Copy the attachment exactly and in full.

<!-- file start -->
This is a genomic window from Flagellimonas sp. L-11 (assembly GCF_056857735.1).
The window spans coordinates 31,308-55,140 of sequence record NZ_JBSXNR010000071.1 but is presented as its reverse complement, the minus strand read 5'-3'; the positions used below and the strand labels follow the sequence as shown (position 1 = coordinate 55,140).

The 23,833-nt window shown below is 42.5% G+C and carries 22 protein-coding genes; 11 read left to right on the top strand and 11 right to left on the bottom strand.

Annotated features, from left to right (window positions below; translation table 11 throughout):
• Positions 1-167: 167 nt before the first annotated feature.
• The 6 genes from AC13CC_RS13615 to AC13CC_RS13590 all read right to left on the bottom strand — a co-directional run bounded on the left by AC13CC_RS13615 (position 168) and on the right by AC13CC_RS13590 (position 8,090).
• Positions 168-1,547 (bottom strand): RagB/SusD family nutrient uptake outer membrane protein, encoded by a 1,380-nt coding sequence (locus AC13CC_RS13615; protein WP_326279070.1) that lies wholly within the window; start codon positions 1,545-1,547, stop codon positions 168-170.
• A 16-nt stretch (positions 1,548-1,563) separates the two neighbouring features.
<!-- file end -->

This is a genomic window from Flagellimonas sp. L-11 (assembly GCF_056857735.1).
The window spans coordinates 31,308-55,140 of sequence record NZ_JBSXNR010000071.1 but is presented as its reverse complement, the minus strand read 5'-3'; the positions used below and the strand labels follow the sequence as shown (position 1 = coordinate 55,140).

The 23,833-nt window shown below is 42.5% G+C and carries 22 protein-coding genes; 11 read left to right on the top strand and 11 right to left on the bottom strand.

Annotated features, from left to right (window positions below; translation table 11 throughout):
• Positions 1-167: 167 nt before the first annotated feature.
• The 6 genes from AC13CC_RS13615 to AC13CC_RS13590 all read right to left on the bottom strand — a co-directional run bounded on the left by AC13CC_RS13615 (position 168) and on the right by AC13CC_RS13590 (position 8,090).
• Positions 168-1,547 (bottom strand): RagB/SusD family nutrient uptake outer membrane protein, encoded by a 1,380-nt coding sequence (locus AC13CC_RS13615; protein WP_326279070.1) that lies wholly within the window; start codon positions 1,545-1,547, stop codon positions 168-170.
• A 16-nt stretch (positions 1,548-1,563) separates the two neighbouring features.